Gender pay gap shows Australian women earn 17.4% less than men
In dismal news for female workers everywhere, new EOWA
(Equal Opportunity for Women in the Workplace Agency) research has confirmed that Australian women earn on average 17.4% less than their male counterparts. Perhaps worse is the finding that this gender pay gap hasn't really changed in the last twenty years, hovering at 12–18%.
The research draws upon the latest statistics from the Australian Bureau of Statistics, which shows the average weekly earnings for a male employee ($1,437.40 per week) are $250 more than the those of a female employee ($1,186.90 per week). This imbalance varies across states, with Western Australian women faring the worst (25.8% less per week). Female employees in the Australian Capital Territory fared best, with a still-significant 12% less per work.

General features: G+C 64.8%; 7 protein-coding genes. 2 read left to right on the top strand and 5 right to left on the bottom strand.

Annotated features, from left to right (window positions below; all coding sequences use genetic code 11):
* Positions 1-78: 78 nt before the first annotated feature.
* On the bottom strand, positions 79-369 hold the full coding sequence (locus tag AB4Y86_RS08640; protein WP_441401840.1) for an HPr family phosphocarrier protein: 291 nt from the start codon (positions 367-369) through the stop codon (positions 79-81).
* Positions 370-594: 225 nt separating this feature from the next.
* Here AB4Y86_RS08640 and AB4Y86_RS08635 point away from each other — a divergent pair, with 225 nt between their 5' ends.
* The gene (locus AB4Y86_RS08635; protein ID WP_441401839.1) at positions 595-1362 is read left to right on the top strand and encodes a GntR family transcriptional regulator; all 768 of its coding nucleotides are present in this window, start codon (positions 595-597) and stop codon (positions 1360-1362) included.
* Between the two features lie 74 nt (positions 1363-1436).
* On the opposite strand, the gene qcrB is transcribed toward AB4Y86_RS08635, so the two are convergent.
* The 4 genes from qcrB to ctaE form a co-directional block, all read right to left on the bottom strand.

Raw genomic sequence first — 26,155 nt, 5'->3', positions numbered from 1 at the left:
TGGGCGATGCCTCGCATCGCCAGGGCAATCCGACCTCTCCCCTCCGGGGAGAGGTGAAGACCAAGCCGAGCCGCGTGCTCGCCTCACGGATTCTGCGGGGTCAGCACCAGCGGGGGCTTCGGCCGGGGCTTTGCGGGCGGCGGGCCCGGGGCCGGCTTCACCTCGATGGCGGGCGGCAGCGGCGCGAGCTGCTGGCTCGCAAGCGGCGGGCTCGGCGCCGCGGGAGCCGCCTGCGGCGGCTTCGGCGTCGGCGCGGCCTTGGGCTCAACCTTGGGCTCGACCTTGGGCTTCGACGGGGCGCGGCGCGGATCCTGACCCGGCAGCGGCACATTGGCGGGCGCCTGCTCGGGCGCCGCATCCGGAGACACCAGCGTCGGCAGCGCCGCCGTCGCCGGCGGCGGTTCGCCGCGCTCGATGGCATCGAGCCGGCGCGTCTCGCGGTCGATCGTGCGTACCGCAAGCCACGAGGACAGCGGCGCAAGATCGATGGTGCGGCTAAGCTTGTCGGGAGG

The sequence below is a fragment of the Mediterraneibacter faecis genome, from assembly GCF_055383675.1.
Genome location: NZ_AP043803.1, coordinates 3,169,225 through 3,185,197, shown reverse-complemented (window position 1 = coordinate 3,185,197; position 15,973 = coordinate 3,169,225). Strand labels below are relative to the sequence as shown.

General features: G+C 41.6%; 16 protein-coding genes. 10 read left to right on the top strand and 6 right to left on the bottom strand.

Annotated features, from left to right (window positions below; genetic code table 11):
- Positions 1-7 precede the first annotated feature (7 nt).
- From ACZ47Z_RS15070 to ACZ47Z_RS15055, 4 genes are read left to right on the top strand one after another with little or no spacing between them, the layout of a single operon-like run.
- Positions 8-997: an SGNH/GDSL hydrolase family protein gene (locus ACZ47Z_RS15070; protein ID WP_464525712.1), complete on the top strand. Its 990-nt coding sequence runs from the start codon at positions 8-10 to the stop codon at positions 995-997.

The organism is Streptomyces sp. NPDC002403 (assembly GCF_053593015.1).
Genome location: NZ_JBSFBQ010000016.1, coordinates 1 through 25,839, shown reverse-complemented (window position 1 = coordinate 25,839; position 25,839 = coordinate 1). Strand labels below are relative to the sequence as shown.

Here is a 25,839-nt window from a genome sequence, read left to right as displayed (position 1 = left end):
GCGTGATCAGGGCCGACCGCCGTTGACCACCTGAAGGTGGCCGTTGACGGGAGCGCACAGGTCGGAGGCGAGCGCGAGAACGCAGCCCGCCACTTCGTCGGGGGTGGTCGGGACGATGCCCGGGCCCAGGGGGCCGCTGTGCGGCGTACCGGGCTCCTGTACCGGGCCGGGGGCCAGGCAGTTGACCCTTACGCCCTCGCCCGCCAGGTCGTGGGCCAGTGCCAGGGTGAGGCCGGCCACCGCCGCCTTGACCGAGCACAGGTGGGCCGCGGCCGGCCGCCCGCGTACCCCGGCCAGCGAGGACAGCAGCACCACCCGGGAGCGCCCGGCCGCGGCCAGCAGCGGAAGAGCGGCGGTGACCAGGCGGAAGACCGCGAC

The research encourages employers to critique their own payroll situation. Are workers who take up flexible work options being unconsciously disadvantaged by their conditions? Are unidentified gender stereotypes at play in your employment and remuneration practices?
To assist employers, a new Australian Standard on Gender-Inclusive Job Evaluation and Grading (AS 5376-2012) is now available. It aims to help employers tackle gender biases in the way they employ and remunerate staff.